Large format on the cheap!

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Large format on the cheap!

Okay, while you can bottom feed with large format, it’s really not *cheap*. Usually. Lemme ‘splain: Years ago, Mark Sawyer published an article in View Camera about using dollar store magnifying glasses as objectives in LF. I immediately started looking for cheap glass. But everything I found was plastic, small, and had a secondary focal length diopter built into the lens. Didn’t seem like that would work, so I kept looking.

About a month ago, our local Ace had a sale on real, glass, single FL magnifying glasses. Three sizes, a dollar each. I bought one of each size. Mounted one for the 8×10 a couple days ago, but have no film. Tacked the midland length lens (which, turns out, is 7″ f/3.5) into a 4×5 board tonight, strapped a Packard to the front (literally – held on with a bunch of rubber bands) and aimed it at the boy.

I’m happy with what I got. And I’m a little disappointed – all those expensive lenses got very little on this’n. I’m reassessing my Magic Bullet chasing.

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Mother and son…

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Mother and son...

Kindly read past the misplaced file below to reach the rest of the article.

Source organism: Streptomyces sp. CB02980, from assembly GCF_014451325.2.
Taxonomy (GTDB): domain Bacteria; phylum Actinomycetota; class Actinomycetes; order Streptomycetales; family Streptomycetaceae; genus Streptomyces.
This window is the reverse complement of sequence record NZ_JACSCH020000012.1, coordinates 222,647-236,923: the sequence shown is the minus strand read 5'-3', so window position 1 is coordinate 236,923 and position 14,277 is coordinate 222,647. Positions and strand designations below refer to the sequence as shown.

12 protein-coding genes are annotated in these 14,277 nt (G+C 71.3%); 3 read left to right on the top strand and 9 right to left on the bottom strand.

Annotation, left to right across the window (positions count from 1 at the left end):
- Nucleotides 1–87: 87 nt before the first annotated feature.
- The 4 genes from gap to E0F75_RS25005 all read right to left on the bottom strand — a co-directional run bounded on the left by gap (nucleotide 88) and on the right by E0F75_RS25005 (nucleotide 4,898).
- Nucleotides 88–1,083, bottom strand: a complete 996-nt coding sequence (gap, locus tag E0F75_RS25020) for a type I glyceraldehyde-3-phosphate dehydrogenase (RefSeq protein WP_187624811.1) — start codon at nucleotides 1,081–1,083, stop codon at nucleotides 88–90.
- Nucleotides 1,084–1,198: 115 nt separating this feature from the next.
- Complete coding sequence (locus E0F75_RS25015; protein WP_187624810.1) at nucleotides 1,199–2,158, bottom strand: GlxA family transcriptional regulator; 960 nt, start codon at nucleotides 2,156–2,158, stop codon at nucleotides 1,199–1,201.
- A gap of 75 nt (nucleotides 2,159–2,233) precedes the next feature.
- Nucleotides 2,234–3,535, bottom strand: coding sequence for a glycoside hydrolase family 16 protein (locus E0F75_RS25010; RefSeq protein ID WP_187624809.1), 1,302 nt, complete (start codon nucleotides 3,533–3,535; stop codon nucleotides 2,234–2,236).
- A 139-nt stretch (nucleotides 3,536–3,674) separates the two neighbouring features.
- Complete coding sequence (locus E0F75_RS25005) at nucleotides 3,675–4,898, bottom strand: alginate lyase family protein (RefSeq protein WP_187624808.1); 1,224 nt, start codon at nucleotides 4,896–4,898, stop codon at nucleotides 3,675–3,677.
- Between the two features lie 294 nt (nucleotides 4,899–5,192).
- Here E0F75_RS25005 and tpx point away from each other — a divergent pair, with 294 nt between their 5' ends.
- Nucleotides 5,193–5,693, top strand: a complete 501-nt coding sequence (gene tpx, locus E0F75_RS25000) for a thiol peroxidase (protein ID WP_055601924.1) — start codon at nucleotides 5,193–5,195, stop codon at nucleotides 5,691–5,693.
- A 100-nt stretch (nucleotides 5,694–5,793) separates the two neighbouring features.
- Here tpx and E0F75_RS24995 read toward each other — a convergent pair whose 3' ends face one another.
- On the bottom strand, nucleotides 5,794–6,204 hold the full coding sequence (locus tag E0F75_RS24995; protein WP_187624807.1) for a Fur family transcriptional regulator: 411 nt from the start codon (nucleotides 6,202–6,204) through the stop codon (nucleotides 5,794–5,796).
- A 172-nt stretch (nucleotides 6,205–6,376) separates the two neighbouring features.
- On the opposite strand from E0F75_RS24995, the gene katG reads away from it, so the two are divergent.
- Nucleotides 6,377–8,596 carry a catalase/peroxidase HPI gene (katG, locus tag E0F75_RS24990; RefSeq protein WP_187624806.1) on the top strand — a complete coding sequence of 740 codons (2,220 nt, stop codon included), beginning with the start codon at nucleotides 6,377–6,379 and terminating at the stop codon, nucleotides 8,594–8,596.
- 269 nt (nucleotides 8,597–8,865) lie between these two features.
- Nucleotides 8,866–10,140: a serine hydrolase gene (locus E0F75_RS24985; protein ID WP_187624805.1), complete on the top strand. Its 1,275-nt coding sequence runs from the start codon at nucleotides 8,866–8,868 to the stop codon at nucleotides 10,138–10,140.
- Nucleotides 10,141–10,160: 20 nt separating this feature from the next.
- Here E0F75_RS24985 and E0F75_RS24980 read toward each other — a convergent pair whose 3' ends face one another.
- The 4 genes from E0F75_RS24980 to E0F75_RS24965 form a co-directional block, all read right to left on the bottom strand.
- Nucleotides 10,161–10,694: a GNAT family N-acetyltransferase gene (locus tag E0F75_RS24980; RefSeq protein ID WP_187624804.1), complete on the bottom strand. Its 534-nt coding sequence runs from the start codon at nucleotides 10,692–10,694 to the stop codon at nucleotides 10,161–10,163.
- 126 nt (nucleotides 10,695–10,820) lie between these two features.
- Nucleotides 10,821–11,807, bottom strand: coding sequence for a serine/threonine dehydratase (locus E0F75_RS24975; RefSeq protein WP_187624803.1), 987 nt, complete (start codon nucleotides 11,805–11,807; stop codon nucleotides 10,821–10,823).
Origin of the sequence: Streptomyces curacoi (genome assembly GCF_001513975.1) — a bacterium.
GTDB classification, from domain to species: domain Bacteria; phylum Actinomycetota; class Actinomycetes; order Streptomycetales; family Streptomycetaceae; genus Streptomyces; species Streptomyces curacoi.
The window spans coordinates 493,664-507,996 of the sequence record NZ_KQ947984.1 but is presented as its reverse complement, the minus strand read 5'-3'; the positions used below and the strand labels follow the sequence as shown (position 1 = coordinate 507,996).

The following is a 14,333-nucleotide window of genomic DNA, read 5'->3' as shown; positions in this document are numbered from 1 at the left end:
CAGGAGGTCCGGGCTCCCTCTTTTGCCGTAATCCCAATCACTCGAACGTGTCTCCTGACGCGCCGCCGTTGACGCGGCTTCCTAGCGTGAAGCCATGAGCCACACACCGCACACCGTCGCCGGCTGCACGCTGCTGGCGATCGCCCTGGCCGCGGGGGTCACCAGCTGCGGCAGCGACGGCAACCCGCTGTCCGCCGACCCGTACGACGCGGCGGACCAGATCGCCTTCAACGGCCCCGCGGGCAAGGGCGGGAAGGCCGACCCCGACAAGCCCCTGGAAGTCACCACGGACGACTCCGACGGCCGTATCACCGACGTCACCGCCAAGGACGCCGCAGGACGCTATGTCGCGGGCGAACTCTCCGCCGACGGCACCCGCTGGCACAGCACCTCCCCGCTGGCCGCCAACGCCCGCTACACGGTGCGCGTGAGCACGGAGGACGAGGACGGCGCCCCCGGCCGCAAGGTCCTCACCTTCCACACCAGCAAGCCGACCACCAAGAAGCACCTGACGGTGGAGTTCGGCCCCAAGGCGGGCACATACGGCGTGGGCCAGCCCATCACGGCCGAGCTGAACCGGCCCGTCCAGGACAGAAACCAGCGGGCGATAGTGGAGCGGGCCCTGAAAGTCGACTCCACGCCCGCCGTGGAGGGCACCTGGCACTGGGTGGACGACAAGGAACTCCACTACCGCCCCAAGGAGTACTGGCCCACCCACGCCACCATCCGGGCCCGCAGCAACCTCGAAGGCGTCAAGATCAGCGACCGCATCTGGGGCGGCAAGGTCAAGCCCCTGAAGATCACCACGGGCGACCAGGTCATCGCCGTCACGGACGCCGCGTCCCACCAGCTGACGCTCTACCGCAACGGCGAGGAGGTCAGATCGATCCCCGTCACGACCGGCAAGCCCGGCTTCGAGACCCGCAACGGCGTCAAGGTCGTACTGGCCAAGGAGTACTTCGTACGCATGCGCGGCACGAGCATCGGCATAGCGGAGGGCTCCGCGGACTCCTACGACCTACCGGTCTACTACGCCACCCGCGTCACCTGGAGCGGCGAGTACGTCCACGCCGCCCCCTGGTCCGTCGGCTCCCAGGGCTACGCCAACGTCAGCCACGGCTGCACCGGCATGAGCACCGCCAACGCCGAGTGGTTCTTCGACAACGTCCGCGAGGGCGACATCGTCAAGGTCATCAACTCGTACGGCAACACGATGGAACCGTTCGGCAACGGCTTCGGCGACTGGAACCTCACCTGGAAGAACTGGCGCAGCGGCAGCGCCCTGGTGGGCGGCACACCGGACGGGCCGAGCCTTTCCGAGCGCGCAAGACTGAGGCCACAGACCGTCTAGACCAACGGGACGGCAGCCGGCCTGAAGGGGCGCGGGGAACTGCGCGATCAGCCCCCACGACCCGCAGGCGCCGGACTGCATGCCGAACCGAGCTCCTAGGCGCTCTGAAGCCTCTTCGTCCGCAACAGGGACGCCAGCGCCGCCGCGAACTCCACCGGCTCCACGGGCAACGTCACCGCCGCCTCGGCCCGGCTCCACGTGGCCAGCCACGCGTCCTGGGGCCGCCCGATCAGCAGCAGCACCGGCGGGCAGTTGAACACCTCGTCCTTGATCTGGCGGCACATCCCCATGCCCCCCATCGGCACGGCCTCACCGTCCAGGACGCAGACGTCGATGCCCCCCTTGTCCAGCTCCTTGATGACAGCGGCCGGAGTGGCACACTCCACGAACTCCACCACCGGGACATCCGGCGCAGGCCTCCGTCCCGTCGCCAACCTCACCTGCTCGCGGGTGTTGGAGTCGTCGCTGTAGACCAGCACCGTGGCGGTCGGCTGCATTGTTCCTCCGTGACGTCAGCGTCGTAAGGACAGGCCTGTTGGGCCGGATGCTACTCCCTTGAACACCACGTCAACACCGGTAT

Took this photo this weekend of my wife and son, on 4×5. And I’m dissatisfied. It has me, again, ready to swear off large format portraiture. And I’ll tell you why:

  • My daughter gets her giggles from her mother. While my son is capable of sitting stock-still for multiple seconds, my wife couldn’t handle this 1/2 second exposure, and my son couldn’t stand still while he was telling her *she* wasn’t standing still. So, on large format, with a modern Sironar-N lens, the image is soft. Not what I was going for.
  • The exposure and lighting were not what I was shooting for. When I’m using period lenses, I tend to over expose a bit, which is easier for my scanner to recover. With this shuttered lens, the sensitivity to under exposure (using Arista film, which has horrendous reciprocity) is acute. The negative was under exposed by, maybe, half a stop, but that’s thin enough that I lose shadow detail. And it makes my scanner wacko.
  • Post-processing, while simple and full of opportunities and options with digital, are greatly reduced with a thinly-produced, wonky scan. No color option, no post application of various filters.
  • I’m back to where I used to be: Unless I have a specific reason to use LF for portraiture (i.e. – using a period/specialty lens), I can’t justify it anymore. This image should have been shot on digital, would have yielded a more expressive, technically stronger image. Shame on me – I was more about the process than the result.

    New lens…

    Picked up two new Petzvals today (grr – supposed to be here Wednesday). Mounted one – a Thompson 6″. Thompson was the Boston importer for Darlot, so this lens is like of that lineage. French regardless. I pulled the aperture (not sure why it was there, anyway), and the lens is about f/2.8. Makes focusing incredibly challenging – focus is in and out with the slightest movement of the bed.

    Anyway, here are the first couple from this lens. I think there’s some potential here.

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